The UC Berkeley Golden Bears are tied for fifth place in the Pac-12. The UCLA Bruins are tied for last. Last year, Berkeley lost their first 15 games in conference before winning their last three. They got rid of one of the worst coaches in college basketball and are better this year, but the Bruins should still win this game.
First, Berkeley is ranked 188 in KenPom while UCLA is 148. Berkeley has won all their home Pac-12 games but have lost all four of their road games this year by double digits, including Thursday night’s game against Southern Cal, which they lost by 32. If this game was at Berkeley, they’d be favored. It is at UCLA. The Bruins should win.
Of course, how UCLA will play this game is hard to predict. Shoot, it is even hard to predict who will start. the Bruins have arguably been historically awful at home. The Bruins have not won at home since December 8 and had it worst home loss of the KenPom rankings era to Fullerton this season.
I have been writing here for years and have been watching UCLA for longer than that. I really don’t know what to think will happen tomorrow night. So, instead of a traditional preview, I’m going to put a few topics out there in a team by team comparison.
First to 70 Points Wins
UCLA is eleventh in the conference on offense, but Berkeley is twelfth. Bill Walton likes to say “offense wins championships.” Neither team is in danger of that. But, breaking down the numbers further, the Bruins allow the second highest field goal percentage and the highest three-point percentage while Berkeley is in the middle of the Pac-12 on field goal percentage and the second worst on three-point percentage to UCLA.
This might argue for giving Jake Kyman big minutes off the bench. Berkeley is terrible defending the three. Southern Cal went 14-23 from three against Berkeley in their last game. In the Bears’ other road games (all losses): Stanford went 9-23, Santa Clara went 8-17, and San Francisco went 12-29 from three.
Bottom line: Can UCLA successfully shoot three-pointers against Berkeley’s awful three-point defense? More importantly, can the Bruins improve on their truly awful 30.5% from three for the season? Berkeley certainly presents an opportunity.
How Can UCLA Press Its Advantage?
The Berkeley game is, to some extent, about finding out how historically bad this UCLA team is. If the Bruins loses to the Bears at home, it is going to be a long season in which it will be hard for UCLA to finish eighth in the conference as they were picked to do in the preseason media poll.
That said, this Bruin team is really good at one thing: rebounding. UCLA is second in the conference in rebounding and first in rebounding margin with an impressing eight rebounds per game advantage over their opponents. This is not a fluke stat, The Bruins have the best offensive and defensive rebounding percentage in the conference. UCLA has done this consistently, out-rebounding every team except Southern Cal, who is the only team ahead of them in the conference this season in rebounds per game.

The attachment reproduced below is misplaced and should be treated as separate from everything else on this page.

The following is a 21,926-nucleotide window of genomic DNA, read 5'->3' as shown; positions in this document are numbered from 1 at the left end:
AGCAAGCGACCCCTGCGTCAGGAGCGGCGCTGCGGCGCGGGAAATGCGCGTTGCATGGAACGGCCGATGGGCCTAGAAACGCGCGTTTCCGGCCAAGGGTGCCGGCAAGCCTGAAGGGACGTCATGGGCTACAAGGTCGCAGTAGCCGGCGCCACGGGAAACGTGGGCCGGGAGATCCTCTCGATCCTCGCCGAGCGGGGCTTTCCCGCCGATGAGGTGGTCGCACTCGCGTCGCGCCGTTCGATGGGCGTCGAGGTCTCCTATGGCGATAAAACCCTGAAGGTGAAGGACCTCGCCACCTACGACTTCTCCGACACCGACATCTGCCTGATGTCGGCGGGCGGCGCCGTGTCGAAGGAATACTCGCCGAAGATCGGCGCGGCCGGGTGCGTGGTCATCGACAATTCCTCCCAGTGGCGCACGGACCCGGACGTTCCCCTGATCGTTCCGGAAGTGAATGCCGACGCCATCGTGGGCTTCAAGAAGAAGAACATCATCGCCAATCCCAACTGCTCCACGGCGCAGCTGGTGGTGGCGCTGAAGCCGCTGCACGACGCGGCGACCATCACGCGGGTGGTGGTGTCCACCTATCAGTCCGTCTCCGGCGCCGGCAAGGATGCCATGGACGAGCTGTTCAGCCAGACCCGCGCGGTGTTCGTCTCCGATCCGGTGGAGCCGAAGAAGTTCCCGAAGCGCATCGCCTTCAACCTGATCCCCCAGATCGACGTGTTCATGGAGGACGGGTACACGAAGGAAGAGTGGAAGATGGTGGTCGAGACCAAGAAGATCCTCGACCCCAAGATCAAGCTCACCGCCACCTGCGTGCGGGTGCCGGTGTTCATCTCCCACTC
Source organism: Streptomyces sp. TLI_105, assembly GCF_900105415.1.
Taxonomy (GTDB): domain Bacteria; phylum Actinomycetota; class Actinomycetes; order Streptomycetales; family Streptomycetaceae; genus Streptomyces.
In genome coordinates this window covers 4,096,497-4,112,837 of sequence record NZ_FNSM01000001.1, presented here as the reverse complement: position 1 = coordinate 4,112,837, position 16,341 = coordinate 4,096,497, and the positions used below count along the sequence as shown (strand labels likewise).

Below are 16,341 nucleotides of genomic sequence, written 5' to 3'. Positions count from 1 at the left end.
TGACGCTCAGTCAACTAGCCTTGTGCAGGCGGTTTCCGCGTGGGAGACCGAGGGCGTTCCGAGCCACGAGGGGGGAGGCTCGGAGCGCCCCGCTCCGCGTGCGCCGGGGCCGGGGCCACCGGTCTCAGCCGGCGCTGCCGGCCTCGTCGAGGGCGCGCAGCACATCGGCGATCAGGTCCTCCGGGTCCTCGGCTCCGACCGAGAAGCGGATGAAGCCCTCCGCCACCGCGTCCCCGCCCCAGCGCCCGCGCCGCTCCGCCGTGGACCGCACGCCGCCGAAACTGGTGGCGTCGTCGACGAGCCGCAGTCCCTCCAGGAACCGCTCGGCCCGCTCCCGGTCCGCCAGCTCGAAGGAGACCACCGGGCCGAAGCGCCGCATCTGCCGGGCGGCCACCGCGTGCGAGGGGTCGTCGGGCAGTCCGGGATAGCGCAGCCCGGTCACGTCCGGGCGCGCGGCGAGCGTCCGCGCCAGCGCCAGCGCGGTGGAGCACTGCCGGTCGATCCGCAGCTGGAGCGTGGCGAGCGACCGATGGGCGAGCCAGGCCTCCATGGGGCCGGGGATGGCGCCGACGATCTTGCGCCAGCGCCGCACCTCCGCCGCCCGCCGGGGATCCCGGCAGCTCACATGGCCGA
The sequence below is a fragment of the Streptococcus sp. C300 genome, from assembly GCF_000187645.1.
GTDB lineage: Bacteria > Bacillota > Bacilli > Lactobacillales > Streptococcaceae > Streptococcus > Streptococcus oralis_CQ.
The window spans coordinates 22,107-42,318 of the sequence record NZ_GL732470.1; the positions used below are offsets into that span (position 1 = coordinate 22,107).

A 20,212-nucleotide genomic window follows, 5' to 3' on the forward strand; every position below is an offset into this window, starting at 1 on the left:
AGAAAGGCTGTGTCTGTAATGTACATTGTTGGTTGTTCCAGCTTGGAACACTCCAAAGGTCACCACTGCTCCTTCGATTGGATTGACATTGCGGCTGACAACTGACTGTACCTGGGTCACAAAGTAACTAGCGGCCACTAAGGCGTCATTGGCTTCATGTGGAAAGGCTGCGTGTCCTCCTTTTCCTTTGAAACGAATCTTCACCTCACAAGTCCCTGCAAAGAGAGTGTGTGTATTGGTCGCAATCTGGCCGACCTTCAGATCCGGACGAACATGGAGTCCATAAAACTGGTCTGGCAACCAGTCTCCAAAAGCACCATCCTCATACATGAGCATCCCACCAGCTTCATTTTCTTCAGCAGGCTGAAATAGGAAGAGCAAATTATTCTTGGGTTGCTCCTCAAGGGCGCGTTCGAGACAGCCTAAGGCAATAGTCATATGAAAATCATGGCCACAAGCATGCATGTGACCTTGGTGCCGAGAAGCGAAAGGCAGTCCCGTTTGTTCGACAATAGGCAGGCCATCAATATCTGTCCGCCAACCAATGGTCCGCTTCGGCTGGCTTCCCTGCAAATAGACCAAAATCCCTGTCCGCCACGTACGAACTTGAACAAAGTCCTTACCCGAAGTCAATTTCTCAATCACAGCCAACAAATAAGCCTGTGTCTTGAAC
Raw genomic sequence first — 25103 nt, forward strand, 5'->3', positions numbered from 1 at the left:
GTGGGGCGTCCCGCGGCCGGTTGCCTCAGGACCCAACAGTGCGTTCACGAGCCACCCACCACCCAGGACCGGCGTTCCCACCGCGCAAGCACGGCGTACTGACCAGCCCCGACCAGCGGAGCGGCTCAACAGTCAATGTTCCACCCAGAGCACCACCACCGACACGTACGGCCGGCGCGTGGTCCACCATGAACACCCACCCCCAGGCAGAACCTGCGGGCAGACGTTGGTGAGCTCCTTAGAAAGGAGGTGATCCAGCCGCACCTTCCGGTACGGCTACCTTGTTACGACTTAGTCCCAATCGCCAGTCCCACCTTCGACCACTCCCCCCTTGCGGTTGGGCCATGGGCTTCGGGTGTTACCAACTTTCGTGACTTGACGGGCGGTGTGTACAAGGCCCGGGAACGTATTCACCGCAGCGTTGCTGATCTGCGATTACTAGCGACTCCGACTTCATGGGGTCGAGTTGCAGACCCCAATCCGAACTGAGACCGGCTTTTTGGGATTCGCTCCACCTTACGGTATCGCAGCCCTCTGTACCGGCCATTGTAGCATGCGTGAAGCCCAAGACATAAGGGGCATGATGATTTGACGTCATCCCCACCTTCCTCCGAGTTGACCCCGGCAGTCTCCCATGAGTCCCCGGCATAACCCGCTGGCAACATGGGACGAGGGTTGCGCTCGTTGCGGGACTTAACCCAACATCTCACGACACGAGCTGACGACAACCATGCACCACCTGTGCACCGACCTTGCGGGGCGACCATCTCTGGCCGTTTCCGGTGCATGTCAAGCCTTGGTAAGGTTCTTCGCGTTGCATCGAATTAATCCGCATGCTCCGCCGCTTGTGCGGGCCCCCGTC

The Bears are an awful rebounding team, ranking last in the conference and being out rebounding by their opponents this season.
Bottom line: Will Jalen Hill, Chris Smith and Jaime Jaquez Jr. be able to make Berkeley pay with big offensive rebounding games?
The Last Reason Why UCLA Should Win
Berkeley is a historically awful Pac-12 team for assists. The Bears are ranked 344 out of 350 for assists in D1 Basketball. For a major conference team, it is unheard of to be that bad in any major category. Berkeley does not know how to pass. This should favor UCLA’s defense which tends to overplay people and get burned on the pass out of the double teams. Statistically, the Bears do not even know how to pass.
Bottom line: On paper, Berkeley is not the right “bad team” to burn the Bruins from three. Of course, neither was Cal State Fullerton.
UCLA players are learning a culture of accountability and how to play defense. Berkeley players are learning what it is like to have a coach. I am no Steve Alford fan but Alford was a rocket scientist of a coach compared to Wyking Jones. The Bruins may have lost to Liberty last year, but Berkeley lost its first 15 Pac-12 games last season.
Bottom line: Whatever coaching hangover the Bruins have, Berkeley’s is worse.
UCLA should win this game and they must if they are going to reach the low preseason expectations. More importantly, if they lose to Berkeley at Pauley, this UCLA team will be in the discussion for worst ever in Bruins’ history.